The best part of this light thriller is the first 10 minutes. Low key lighting and cinematography by Nick Musuraca lend great atmosphere as the film opens with a close up of Walter Abel looking dazed and confused; there’s blood from a cut on his forehead as he stumbles in the gloomy night air into an eerily quiet park and sits down on a bench.
Initially he doesn’t see Margot Grahame who is sitting on a bench near him. Both are moved on by cop, Ward Bond.
They both move further into the park and sit down opposite each other again. He says to her, “What city is this?” When she looks bemused, he adds,”I mean it. I don’t even know who I am.It’s a nasty feeling,not knowing your own name.”
She is intrigued and decides to help him. His hat has the initials, ‘R.D’ in it. He has two theatre stubs and a book of matches from ‘The Blue Room’. The only clues.
They leave the park and find a nearby police station but don’t go in when they see a newsboy with a paper which has the headline,”Richard Denning Murdered !”. The article identifies Denning as the producer of ‘The Dark Menace’, the play for which Abel has ticket stubs.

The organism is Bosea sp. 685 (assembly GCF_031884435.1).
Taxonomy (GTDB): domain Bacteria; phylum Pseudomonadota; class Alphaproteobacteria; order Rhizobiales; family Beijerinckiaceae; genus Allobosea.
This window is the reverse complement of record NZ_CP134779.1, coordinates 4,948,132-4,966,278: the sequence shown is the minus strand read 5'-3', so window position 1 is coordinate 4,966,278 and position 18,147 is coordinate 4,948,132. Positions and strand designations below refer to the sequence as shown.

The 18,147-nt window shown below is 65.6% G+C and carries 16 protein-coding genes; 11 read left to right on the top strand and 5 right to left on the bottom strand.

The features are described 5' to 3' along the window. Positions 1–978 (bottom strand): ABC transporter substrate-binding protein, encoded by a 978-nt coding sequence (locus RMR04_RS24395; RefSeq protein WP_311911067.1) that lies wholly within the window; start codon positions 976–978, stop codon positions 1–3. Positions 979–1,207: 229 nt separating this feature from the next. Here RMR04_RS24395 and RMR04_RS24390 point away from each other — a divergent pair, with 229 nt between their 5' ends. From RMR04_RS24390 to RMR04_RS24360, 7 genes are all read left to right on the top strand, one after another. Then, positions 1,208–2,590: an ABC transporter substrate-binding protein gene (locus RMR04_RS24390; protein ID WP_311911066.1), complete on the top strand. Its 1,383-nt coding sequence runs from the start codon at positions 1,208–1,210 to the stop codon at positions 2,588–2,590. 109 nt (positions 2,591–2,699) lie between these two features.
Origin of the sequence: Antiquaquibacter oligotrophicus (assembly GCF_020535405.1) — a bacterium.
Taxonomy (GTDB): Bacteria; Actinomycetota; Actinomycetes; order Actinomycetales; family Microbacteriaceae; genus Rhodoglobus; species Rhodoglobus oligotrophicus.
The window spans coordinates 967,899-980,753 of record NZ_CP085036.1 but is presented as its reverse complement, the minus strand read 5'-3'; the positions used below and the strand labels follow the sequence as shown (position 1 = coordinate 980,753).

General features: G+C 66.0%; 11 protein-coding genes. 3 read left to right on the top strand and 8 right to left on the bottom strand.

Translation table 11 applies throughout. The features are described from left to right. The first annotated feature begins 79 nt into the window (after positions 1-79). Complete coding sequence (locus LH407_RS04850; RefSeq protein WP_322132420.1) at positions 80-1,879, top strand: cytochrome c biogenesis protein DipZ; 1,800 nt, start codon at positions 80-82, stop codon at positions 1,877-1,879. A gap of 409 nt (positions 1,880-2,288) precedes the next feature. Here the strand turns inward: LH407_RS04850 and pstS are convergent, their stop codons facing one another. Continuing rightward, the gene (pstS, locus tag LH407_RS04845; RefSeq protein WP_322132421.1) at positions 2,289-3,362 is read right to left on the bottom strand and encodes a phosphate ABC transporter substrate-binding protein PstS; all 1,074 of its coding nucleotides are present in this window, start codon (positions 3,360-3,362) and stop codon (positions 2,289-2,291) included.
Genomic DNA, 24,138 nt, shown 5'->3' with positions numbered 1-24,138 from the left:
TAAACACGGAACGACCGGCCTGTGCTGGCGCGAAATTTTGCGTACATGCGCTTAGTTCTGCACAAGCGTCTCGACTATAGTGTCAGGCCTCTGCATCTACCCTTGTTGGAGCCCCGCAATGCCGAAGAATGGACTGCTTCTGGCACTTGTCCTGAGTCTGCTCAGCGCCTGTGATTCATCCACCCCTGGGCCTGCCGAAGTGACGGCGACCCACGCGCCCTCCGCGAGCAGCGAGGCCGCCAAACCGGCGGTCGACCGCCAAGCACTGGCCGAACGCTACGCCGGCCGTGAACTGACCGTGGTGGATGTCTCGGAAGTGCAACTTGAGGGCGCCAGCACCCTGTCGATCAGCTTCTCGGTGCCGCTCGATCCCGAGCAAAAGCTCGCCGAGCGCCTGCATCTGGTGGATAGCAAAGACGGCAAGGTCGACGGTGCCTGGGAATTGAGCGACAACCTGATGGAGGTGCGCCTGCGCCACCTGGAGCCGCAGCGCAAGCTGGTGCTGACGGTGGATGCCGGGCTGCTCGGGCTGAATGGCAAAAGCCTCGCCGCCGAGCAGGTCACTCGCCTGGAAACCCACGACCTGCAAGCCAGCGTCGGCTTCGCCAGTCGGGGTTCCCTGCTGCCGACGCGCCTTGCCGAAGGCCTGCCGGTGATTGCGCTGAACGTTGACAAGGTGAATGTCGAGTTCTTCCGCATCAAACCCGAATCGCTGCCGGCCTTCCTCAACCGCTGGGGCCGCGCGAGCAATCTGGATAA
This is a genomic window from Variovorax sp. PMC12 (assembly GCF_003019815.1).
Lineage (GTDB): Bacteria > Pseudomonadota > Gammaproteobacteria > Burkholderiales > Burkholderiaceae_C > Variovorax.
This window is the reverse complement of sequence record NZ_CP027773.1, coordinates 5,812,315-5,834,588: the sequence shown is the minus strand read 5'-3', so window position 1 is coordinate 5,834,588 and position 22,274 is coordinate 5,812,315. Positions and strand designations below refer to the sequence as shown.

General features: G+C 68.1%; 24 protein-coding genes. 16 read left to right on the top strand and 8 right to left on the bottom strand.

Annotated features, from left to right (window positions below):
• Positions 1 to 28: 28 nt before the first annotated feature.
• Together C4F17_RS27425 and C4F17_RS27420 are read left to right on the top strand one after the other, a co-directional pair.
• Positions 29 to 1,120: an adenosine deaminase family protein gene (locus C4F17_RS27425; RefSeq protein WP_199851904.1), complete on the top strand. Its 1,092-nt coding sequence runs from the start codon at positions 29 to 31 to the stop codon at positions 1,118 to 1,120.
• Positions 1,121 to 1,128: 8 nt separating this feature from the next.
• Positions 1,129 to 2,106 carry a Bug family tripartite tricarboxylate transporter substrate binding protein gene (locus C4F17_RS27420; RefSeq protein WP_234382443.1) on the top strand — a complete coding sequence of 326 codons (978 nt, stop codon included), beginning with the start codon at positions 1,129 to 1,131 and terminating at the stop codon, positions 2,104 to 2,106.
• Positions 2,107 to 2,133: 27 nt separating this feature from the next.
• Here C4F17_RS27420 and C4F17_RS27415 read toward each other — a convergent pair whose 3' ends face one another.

Abel then finds $500 in an inside pocket – the exact amount the paper says was stolen from the murdered man!
The mystery of who Abel is provides the plot.Not a new idea but it’s quite well done.
It was a pleasure to see Alan Hale as a police inspector with no comedy patter and showing he should have been given more straight roles.
Eric Blore and Erik Rhodes add nothing to the plot and of course bring the dark tone to a crashing stand still.
A young Erin O’Brien-Moore impressed as the star of the play.
Walter Abel gets by in the lead but I was again impressed by Margot Grahame who has a nice breezy style. Shame she disappeared for about 20 minutes of the film.
The film was remade in the 40s as Two O’Clock Courage. The 30s version suits me better.